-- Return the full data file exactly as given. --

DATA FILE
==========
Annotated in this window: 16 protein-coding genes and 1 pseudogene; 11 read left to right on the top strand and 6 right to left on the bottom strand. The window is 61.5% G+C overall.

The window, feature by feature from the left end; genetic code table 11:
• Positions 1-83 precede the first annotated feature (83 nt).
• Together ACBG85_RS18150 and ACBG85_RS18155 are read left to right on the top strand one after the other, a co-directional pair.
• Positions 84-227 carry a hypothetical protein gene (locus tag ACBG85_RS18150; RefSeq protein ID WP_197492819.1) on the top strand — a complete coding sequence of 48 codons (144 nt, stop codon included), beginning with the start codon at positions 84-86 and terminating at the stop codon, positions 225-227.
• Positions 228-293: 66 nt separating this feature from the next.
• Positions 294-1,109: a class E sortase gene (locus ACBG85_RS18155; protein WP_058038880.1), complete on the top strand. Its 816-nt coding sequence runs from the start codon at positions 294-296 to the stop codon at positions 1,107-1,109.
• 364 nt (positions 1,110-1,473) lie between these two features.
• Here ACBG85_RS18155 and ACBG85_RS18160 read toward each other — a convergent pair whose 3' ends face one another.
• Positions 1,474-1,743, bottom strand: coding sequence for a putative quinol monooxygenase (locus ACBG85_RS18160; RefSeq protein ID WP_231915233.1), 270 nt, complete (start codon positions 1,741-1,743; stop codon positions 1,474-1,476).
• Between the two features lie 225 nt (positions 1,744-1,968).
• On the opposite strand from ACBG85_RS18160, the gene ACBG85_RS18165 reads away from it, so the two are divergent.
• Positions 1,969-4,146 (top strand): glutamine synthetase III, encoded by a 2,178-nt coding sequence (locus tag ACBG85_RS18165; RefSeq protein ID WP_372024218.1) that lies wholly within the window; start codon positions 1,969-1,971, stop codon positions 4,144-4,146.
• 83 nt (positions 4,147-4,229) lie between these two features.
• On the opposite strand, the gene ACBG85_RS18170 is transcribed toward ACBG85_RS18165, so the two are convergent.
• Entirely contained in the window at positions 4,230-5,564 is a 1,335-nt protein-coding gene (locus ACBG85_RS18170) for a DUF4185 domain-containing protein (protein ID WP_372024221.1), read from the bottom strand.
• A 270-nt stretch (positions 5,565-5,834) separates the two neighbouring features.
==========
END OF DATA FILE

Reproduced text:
Annotated in this window: 16 protein-coding genes and 1 pseudogene; 11 read left to right on the top strand and 6 right to left on the bottom strand. The window is 61.5% G+C overall.

The window, feature by feature from the left end; genetic code table 11:
• Positions 1-83 precede the first annotated feature (83 nt).
• Together ACBG85_RS18150 and ACBG85_RS18155 are read left to right on the top strand one after the other, a co-directional pair.
• Positions 84-227 carry a hypothetical protein gene (locus tag ACBG85_RS18150; RefSeq protein ID WP_197492819.1) on the top strand — a complete coding sequence of 48 codons (144 nt, stop codon included), beginning with the start codon at positions 84-86 and terminating at the stop codon, positions 225-227.
• Positions 228-293: 66 nt separating this feature from the next.
• Positions 294-1,109: a class E sortase gene (locus ACBG85_RS18155; protein WP_058038880.1), complete on the top strand. Its 816-nt coding sequence runs from the start codon at positions 294-296 to the stop codon at positions 1,107-1,109.
• 364 nt (positions 1,110-1,473) lie between these two features.
• Here ACBG85_RS18155 and ACBG85_RS18160 read toward each other — a convergent pair whose 3' ends face one another.
• Positions 1,474-1,743, bottom strand: coding sequence for a putative quinol monooxygenase (locus ACBG85_RS18160; RefSeq protein ID WP_231915233.1), 270 nt, complete (start codon positions 1,741-1,743; stop codon positions 1,474-1,476).
• Between the two features lie 225 nt (positions 1,744-1,968).
• On the opposite strand from ACBG85_RS18160, the gene ACBG85_RS18165 reads away from it, so the two are divergent.
• Positions 1,969-4,146 (top strand): glutamine synthetase III, encoded by a 2,178-nt coding sequence (locus tag ACBG85_RS18165; RefSeq protein ID WP_372024218.1) that lies wholly within the window; start codon positions 1,969-1,971, stop codon positions 4,144-4,146.
• 83 nt (positions 4,147-4,229) lie between these two features.
• On the opposite strand, the gene ACBG85_RS18170 is transcribed toward ACBG85_RS18165, so the two are convergent.
• Entirely contained in the window at positions 4,230-5,564 is a 1,335-nt protein-coding gene (locus ACBG85_RS18170) for a DUF4185 domain-containing protein (protein ID WP_372024221.1), read from the bottom strand.
• A 270-nt stretch (positions 5,565-5,834) separates the two neighbouring features.